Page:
A major shareholder has stepped up the pressure on builder Balfour Beatty to reopen talks over a £3 billion merger with rival Carillion today as the clock ticked down towards a Takeover Panel deadline to agree a deal.
The friendly agreed merger became acrimonious three weeks ago after Carillion’s U-turn over the fate of highly-profitable US business Parsons Brinckerhoff, which Balfour is selling but Carillion now wants to keep.
Balfour, without a chief executive and hit by a clutch of profit warnings, ended talks as a result. But a shareholder in both firms, Standard Life, has now gone public, urging Balfour back to the table three days ahead of Thursday’s “put up or shut up” deadline.
David Cummings, head of UK equities at Standard Life, told BBC Radio: “We do believe there are significant synergy benefits from a deal that Carillion can take a lot of cost out and deliver that to the benefit of both shareholders. If they can agree terms, there is a case for a merger.
“Having said that, Carillion has approached Balfour Beatty at a low point in the company’s fortunes with no chief executive and a depressed market valuation. There’s scope for Carillion to modestly improve its terms. If they do that, Balfour Beatty should reopen merger talks unless they have got a credible alternative.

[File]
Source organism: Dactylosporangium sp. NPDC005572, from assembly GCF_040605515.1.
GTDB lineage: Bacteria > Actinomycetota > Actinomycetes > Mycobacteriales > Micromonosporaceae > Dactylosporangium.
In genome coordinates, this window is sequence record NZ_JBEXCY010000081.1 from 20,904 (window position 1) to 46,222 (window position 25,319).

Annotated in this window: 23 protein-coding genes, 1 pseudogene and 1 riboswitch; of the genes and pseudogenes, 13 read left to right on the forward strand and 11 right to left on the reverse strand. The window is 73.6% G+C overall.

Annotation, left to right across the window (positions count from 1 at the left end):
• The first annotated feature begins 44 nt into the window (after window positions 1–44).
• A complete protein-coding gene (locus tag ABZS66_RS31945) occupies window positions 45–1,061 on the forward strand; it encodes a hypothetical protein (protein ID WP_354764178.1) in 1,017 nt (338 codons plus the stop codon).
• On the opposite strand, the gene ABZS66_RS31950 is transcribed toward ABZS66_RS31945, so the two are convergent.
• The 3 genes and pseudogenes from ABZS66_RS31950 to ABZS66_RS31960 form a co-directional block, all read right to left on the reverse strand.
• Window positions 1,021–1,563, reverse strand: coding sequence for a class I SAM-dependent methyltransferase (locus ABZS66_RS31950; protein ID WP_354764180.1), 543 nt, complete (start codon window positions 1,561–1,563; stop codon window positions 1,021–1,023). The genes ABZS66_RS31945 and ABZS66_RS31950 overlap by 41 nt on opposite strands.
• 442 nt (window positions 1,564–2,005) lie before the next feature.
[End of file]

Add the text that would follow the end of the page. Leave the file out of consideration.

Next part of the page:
“At the moment all we have got is a combination of patience and the triumph of hope over experience.”
Standard Life owns 2.4 per cent of Carillion and 3.5 per cent of Balfour Beatty. The current deal involves Balfour’s shareholders holding 56.5 per cent of the new company with 43.5 per cent heading to Carillion investors.
Any improvement in the terms is almost certain to see a bigger share of the business going to Balfour investors rather than any cash incentive.
Carillion said it can deliver at least £175 million in savings through the combination, although Balfour has cast doubt on the ability of its management team to drive through cost savings in a much bigger firm with 80,000 staff.
Carillion was today also forced to clarify chairman Philip Green’s weekend comments that its plans for an overall £1.5 billion in savings had been “audited”. The firm said the savings had “not been ‘audited’ in the technical sense” but verified by an independent accounting firm.